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THERE IS GENIUS IN FRONT OF THE CAMERAS, BEHIND THE SCENES OF DANNY BOYLE’S LATEST

By T.T. Stern-Enzi

Rating: R Grade: A

Just two years ago, director Joshua Michael Stern (“Swing Vote”) and newbie screenwriter Matt Whiteley dove headlong into a rather conventional biopic on Apple visionary Steve Jobs, which seemed poised to garner attention with the casting of Ashton Kutcher as Jobs. Kutcher, known primarily for That ’70s Show and the MTV series Punk’d (which he executive produced), sought to use his surface-level resemblance to Jobs as the springboard to more dramatic feature work, but the film never took off. The vacancy in his performance coupled with the formulaic paint-by-numbers approach to such a controversial and revered figure amounted to a complete operating system crash at the box office and with critics.

The stakes and, more importantly, the conception are different in “Steve Jobs,” and it starts with screenwriter Aaron Sorkin’s brilliant foundation. His script is a perfect beast of a narrative, classically based yet never less than daring in its examination of three pivotal moments in the life of Jobs and Apple (which merge into one complex whole over the course of the film’s run time). My personal favorite is the beginning, taking us back to the Macintosh launch in 1984, following that revolutionary commercial kickoff, which drew its inspiration from George Orwell’s “1984.” As a lifelong Mac user, I remember that ad, though I knew nothing about the man or the beautiful mind behind it. Yet, unbeknownst to me, Jobs knew me. He knew enough about how to reach me, to give me exactly what I wanted, even before I knew I wanted it.

Sorkin has more than a bit of Steve Jobs in him. He reveals himself to be the consummate maestro with the facts and the people caught up in the gravitational pull that Jobs exerts. After awhile, it doesn’t matter whether or not he has been faithful to the “truth” of Steve Jobs, because Sorkin gives us the Jobs we need, the warts-and-all version—a single-minded genius who holds onto grudges for dear life, a socially maladjusted man who was possibly never fully in touch with his own humanity, a driven visionary whose products are the best part of him (and fortunately for us, that is what he—Jobs—gives to the world).

Danny Boyle (the Academy Award-winning director of “Slumdog Millionaire”) shoots this project with a complementary conceptual approach, a nuanced framework that, for all intents and purposes, may be invisible to most viewers, but it sneaks past our unaware eyes and grabs us on an unconscious level, touching our nerve-endings, triggering nostalgia during the early third (shot on grainy film stock), educating us in the middle stages (with a cleaner use of film) and then presenting us with a reflection—albeit still nearly a decade removed from today—of life in the digital age. This is film capturing technological evolution both metaphorically and literally, and it is a quiet and quite moving wonder.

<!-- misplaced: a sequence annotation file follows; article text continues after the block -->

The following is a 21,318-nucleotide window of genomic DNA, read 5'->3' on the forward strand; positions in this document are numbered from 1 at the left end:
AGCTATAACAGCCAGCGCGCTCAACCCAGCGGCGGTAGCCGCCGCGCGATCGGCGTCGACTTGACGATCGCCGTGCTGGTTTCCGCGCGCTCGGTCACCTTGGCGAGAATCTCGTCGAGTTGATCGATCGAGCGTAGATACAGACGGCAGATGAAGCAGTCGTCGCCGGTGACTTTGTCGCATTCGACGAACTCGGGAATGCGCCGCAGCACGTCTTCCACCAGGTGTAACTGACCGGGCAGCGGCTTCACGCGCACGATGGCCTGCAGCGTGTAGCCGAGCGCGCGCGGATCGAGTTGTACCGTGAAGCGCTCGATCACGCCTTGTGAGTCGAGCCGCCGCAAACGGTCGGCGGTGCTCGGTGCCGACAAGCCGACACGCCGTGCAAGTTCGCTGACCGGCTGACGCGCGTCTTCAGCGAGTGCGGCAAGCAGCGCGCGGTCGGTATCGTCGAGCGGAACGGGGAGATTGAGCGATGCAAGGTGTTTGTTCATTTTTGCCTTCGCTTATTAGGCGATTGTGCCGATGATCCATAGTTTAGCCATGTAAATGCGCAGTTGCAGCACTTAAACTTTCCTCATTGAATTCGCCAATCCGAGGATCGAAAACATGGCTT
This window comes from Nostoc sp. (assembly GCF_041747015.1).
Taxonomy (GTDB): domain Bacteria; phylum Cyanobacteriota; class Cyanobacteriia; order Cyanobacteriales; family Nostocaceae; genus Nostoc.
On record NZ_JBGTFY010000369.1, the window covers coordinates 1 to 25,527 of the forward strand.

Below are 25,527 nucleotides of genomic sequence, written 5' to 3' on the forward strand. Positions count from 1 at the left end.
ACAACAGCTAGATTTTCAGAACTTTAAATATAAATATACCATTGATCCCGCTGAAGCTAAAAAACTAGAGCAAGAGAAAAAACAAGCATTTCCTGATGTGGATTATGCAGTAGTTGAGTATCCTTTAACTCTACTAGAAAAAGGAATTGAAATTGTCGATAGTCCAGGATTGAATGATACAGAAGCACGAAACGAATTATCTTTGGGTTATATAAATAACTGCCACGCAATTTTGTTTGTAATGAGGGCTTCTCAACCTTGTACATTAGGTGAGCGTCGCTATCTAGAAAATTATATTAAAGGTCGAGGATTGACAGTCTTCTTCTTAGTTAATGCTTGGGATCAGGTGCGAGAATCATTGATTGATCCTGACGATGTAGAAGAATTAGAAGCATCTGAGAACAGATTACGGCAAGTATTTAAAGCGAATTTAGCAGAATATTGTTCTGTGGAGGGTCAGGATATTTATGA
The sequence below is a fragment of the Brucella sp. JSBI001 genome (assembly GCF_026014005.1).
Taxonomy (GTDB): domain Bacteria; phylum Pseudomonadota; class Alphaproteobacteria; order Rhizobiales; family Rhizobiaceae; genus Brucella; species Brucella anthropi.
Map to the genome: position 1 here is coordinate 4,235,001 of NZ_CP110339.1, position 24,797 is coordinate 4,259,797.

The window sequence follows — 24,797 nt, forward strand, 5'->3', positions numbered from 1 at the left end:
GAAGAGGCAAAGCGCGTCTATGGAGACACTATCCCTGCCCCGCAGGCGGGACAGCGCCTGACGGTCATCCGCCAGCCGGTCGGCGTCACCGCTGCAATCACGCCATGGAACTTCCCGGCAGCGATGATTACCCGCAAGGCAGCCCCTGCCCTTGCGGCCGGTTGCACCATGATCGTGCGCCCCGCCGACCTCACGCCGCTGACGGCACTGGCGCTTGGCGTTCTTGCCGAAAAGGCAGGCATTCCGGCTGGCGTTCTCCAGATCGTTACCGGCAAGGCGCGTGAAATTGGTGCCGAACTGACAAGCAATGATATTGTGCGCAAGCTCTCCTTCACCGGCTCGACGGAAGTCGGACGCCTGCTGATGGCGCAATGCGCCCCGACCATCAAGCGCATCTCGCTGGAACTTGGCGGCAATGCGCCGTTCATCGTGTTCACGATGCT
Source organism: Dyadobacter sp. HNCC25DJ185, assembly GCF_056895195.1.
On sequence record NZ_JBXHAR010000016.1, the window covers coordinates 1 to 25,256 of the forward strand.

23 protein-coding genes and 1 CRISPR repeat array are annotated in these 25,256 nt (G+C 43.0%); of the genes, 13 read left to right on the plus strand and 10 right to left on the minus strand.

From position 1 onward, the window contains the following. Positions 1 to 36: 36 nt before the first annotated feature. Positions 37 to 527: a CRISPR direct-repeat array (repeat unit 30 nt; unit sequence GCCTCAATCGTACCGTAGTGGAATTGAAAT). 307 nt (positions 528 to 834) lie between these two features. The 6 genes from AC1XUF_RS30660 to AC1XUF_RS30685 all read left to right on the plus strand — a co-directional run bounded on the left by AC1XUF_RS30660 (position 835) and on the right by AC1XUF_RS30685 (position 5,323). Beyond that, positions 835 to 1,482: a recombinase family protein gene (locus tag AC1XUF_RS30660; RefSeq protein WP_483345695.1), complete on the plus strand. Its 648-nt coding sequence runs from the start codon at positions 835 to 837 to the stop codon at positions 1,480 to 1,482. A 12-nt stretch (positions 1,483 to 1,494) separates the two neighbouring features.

And last, but certainly not least, Michael Fassbender pulls off the improbable task of embodying the volatile genius in each stage without merely rendering them as replays of the same argument. Sorkin’s script delineates the subtle shadings of everyone’s position each step of the way, while making sure to convince us that every individual believes in their heart of hearts that they are right (which is how and why the best debates can be watched repeatedly, convincing us to switch sides with each viewing).

Fassbender’s version of Jobs, unlike Kutcher’s, doesn’t have the safety net of that physical resemblance, which means he has to rely on his own genius; his masterful way of bullying us into believing that he is Jobs. His strongest argument is never with any of the sterling members of the cast that surrounds him—Kate Winslet, Seth Rogen, Jeff Daniels and Michael Stuhlbarg—but surprisingly, with the audience. We know he looks nothing like Jobs, but like the great man, he plays us like a conductor for the ages, dazzling us with crescendos and grace notes until we see exactly what he wants us to see.

Now that’s genius.